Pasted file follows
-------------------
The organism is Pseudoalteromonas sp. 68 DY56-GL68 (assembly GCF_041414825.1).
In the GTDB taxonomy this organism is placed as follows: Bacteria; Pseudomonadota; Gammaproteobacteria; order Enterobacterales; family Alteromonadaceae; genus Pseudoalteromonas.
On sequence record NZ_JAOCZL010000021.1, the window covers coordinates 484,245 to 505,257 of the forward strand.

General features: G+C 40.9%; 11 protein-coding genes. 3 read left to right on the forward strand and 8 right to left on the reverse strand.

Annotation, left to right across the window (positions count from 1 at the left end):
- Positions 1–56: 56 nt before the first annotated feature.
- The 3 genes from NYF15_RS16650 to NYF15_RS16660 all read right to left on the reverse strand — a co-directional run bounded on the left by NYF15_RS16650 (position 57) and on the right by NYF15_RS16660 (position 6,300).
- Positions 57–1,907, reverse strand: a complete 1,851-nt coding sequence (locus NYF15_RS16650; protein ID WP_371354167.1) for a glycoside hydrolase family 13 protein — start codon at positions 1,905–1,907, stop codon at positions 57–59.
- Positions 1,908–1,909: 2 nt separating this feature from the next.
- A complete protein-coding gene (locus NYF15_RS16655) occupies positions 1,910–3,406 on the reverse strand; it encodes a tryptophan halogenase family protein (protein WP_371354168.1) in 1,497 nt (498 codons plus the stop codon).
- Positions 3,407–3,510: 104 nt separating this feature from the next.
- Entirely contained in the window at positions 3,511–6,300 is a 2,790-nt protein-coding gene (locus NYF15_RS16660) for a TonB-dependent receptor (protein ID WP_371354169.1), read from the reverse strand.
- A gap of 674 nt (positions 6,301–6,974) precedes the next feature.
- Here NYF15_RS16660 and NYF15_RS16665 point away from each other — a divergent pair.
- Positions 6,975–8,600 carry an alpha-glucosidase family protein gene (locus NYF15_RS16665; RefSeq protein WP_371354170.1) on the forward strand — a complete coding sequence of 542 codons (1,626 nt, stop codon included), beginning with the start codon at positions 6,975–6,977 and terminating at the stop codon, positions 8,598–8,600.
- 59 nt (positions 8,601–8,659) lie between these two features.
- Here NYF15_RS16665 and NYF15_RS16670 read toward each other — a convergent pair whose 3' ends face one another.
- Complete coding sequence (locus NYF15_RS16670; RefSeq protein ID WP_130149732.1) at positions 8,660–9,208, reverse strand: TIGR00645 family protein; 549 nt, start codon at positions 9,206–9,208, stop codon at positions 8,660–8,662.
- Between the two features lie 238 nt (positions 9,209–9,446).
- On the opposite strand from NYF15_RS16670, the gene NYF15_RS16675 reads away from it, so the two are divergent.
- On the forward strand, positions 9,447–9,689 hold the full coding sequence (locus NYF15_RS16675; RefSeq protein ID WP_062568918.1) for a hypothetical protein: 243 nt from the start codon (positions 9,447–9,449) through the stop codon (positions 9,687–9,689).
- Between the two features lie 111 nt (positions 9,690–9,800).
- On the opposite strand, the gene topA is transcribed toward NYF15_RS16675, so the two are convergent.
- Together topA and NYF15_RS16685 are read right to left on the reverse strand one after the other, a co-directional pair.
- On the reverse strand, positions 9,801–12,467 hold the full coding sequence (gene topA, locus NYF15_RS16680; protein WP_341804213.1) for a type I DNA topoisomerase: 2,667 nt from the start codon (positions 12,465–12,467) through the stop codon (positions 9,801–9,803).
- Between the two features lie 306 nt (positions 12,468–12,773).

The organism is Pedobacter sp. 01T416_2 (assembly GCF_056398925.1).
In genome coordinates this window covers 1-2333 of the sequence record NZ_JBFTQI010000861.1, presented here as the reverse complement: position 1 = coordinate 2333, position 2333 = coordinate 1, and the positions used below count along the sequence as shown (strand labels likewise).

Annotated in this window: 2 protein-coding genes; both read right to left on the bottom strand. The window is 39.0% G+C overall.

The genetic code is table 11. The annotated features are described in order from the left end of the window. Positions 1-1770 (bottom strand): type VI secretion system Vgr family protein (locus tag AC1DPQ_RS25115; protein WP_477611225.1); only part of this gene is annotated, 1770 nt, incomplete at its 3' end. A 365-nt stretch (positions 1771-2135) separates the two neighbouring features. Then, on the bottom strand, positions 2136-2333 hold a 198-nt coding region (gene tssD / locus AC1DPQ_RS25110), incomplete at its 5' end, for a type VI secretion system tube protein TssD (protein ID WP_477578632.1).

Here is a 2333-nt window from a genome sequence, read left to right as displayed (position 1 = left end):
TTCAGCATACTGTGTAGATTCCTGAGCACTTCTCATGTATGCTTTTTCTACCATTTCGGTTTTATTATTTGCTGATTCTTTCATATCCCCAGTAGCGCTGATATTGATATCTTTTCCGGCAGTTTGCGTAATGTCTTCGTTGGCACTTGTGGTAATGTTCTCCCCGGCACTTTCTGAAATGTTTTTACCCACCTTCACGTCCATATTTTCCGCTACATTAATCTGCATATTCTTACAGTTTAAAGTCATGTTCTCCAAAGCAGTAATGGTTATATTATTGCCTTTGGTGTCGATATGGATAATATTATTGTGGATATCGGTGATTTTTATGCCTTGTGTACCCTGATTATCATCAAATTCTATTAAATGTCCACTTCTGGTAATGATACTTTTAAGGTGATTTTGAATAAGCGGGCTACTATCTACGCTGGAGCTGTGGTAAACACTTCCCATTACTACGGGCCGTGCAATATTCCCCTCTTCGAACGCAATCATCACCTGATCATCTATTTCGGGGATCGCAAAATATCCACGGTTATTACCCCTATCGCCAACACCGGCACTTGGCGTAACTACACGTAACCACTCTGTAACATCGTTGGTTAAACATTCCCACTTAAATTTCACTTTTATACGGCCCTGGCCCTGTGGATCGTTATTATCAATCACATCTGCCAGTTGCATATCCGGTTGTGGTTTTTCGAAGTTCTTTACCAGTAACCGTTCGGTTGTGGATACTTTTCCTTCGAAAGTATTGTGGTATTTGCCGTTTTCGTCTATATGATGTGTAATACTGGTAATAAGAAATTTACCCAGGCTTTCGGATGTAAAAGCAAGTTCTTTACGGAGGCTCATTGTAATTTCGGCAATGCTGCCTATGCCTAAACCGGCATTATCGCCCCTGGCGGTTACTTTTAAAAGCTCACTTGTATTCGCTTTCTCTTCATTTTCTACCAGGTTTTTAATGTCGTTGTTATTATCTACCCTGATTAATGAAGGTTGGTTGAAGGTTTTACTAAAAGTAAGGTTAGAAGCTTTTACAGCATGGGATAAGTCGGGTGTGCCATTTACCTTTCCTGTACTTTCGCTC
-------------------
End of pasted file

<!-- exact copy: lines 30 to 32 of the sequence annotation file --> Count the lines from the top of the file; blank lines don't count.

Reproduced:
The genetic code is table 11. The annotated features are described in order from the left end of the window. Positions 1-1770 (bottom strand): type VI secretion system Vgr family protein (locus tag AC1DPQ_RS25115; protein WP_477611225.1); only part of this gene is annotated, 1770 nt, incomplete at its 3' end. A 365-nt stretch (positions 1771-2135) separates the two neighbouring features. Then, on the bottom strand, positions 2136-2333 hold a 198-nt coding region (gene tssD / locus AC1DPQ_RS25110), incomplete at its 5' end, for a type VI secretion system tube protein TssD (protein ID WP_477578632.1).

Here is a 2333-nt window from a genome sequence, read left to right as displayed (position 1 = left end):
TTCAGCATACTGTGTAGATTCCTGAGCACTTCTCATGTATGCTTTTTCTACCATTTCGGTTTTATTATTTGCTGATTCTTTCATATCCCCAGTAGCGCTGATATTGATATCTTTTCCGGCAGTTTGCGTAATGTCTTCGTTGGCACTTGTGGTAATGTTCTCCCCGGCACTTTCTGAAATGTTTTTACCCACCTTCACGTCCATATTTTCCGCTACATTAATCTGCATATTCTTACAGTTTAAAGTCATGTTCTCCAAAGCAGTAATGGTTATATTATTGCCTTTGGTGTCGATATGGATAATATTATTGTGGATATCGGTGATTTTTATGCCTTGTGTACCCTGATTATCATCAAATTCTATTAAATGTCCACTTCTGGTAATGATACTTTTAAGGTGATTTTGAATAAGCGGGCTACTATCTACGCTGGAGCTGTGGTAAACACTTCCCATTACTACGGGCCGTGCAATATTCCCCTCTTCGAACGCAATCATCACCTGATCATCTATTTCGGGGATCGCAAAATATCCACGGTTATTACCCCTATCGCCAACACCGGCACTTGGCGTAACTACACGTAACCACTCTGTAACATCGTTGGTTAAACATTCCCACTTAAATTTCACTTTTATACGGCCCTGGCCCTGTGGATCGTTATTATCAATCACATCTGCCAGTTGCATATCCGGTTGTGGTTTTTCGAAGTTCTTTACCAGTAACCGTTCGGTTGTGGATACTTTTCCTTCGAAAGTATTGTGGTATTTGCCGTTTTCGTCTATATGATGTGTAATACTGGTAATAAGAAATTTACCCAGGCTTTCGGATGTAAAAGCAAGTTCTTTACGGAGGCTCATTGTAATTTCGGCAATGCTGCCTATGCCTAAACCGGCATTATCGCCCCTGGCGGTTACTTTTAAAAGCTCACTTGTATTCGCTTTCTCTTCATTTTCTACCAGGTTTTTAATGTCGTTGTTATTATCTACCCTGATTAATGAAGGTTGGTTGAAGGTTTTACTAAAAGTAAGGTTAGAAGCTTTTACAGCATGGGATAAGTCGGGTGTGCCATTTACCTTTCCTGTACTTTCGCTC